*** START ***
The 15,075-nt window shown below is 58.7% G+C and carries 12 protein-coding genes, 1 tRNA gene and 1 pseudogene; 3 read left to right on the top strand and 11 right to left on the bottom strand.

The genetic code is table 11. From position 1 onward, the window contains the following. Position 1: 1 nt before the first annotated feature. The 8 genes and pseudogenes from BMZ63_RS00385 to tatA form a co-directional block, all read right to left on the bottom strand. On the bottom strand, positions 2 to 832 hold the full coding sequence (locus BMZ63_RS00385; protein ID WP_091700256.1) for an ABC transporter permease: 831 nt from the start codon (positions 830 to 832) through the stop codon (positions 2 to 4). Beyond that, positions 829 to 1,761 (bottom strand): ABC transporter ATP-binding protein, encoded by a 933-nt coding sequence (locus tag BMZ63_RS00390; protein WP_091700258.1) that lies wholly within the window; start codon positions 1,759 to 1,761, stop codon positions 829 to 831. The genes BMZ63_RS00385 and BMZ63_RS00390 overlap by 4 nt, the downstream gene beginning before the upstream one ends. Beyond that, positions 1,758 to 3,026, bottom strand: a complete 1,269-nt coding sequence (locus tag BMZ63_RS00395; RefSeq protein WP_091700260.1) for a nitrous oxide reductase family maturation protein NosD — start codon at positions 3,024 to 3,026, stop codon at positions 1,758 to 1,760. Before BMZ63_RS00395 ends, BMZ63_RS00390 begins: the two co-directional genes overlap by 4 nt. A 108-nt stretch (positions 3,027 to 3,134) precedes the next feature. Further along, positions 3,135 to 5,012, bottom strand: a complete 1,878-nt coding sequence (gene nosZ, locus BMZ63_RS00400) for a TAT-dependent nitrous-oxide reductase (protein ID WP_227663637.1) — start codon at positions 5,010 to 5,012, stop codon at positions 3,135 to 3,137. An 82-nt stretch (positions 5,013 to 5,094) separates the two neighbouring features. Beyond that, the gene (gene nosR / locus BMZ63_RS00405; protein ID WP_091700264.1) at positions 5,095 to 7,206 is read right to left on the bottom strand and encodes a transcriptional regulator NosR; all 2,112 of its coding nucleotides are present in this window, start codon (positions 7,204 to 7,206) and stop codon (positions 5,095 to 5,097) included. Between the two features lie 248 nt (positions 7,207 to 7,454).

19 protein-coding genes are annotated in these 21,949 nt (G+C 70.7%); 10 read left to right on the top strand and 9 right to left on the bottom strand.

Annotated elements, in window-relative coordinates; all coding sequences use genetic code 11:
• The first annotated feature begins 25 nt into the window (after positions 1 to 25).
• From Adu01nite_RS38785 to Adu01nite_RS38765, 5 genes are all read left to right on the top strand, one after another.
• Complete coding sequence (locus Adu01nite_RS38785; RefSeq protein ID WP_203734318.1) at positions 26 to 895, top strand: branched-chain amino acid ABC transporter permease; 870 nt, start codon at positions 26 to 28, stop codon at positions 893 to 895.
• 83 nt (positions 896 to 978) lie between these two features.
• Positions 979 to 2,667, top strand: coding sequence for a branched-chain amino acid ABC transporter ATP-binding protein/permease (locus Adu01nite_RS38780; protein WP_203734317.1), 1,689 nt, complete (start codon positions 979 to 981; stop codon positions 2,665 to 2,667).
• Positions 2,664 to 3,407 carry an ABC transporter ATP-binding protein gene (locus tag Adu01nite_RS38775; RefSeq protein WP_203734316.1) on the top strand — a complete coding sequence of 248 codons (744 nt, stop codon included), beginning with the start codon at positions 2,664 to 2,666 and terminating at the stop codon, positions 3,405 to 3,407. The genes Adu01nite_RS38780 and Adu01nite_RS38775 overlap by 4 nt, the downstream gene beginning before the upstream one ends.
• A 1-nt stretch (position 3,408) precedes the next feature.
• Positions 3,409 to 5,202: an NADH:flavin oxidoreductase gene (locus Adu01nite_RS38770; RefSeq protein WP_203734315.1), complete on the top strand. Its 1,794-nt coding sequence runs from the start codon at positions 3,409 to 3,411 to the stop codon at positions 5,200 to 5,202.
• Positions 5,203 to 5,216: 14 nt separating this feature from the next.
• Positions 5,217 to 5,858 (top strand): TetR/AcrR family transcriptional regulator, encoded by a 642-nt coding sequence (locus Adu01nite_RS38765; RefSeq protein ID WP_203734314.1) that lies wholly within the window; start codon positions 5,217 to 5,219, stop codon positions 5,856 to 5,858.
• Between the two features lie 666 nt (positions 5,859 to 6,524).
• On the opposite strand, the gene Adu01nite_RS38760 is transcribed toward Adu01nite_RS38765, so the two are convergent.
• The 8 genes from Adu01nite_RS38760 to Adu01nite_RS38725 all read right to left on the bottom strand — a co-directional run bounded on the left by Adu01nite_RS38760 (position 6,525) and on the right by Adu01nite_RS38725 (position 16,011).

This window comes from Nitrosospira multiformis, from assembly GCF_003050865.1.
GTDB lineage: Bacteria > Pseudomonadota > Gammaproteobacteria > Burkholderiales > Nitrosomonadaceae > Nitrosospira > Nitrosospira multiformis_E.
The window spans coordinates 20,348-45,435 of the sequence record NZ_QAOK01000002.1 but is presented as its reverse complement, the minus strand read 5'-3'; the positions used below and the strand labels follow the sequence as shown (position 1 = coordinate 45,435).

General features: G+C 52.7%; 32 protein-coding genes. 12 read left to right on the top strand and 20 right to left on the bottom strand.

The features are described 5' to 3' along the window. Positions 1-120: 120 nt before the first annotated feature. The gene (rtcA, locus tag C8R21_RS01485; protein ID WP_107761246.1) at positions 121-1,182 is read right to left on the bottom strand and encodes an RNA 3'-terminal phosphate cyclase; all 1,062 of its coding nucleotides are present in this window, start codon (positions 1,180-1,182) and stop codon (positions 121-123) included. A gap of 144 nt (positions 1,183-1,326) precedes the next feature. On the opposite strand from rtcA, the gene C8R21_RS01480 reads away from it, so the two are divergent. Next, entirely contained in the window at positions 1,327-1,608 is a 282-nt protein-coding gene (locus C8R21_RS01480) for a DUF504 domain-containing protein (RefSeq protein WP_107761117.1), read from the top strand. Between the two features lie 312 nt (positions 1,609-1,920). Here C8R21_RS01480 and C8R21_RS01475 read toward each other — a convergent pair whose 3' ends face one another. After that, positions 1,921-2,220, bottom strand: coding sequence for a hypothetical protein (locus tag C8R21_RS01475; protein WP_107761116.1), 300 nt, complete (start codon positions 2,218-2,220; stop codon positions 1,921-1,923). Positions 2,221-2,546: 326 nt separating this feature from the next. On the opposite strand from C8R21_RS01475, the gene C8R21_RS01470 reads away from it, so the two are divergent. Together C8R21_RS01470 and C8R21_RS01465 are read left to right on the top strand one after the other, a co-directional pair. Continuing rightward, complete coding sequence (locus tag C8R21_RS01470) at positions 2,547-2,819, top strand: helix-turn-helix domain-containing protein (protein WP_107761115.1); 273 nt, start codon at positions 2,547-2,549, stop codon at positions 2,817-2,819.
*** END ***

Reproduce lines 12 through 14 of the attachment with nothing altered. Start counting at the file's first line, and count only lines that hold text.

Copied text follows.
• Positions 3,409 to 5,202: an NADH:flavin oxidoreductase gene (locus Adu01nite_RS38770; RefSeq protein WP_203734315.1), complete on the top strand. Its 1,794-nt coding sequence runs from the start codon at positions 3,409 to 3,411 to the stop codon at positions 5,200 to 5,202.
• Positions 5,203 to 5,216: 14 nt separating this feature from the next.
• Positions 5,217 to 5,858 (top strand): TetR/AcrR family transcriptional regulator, encoded by a 642-nt coding sequence (locus Adu01nite_RS38765; RefSeq protein ID WP_203734314.1) that lies wholly within the window; start codon positions 5,217 to 5,219, stop codon positions 5,856 to 5,858.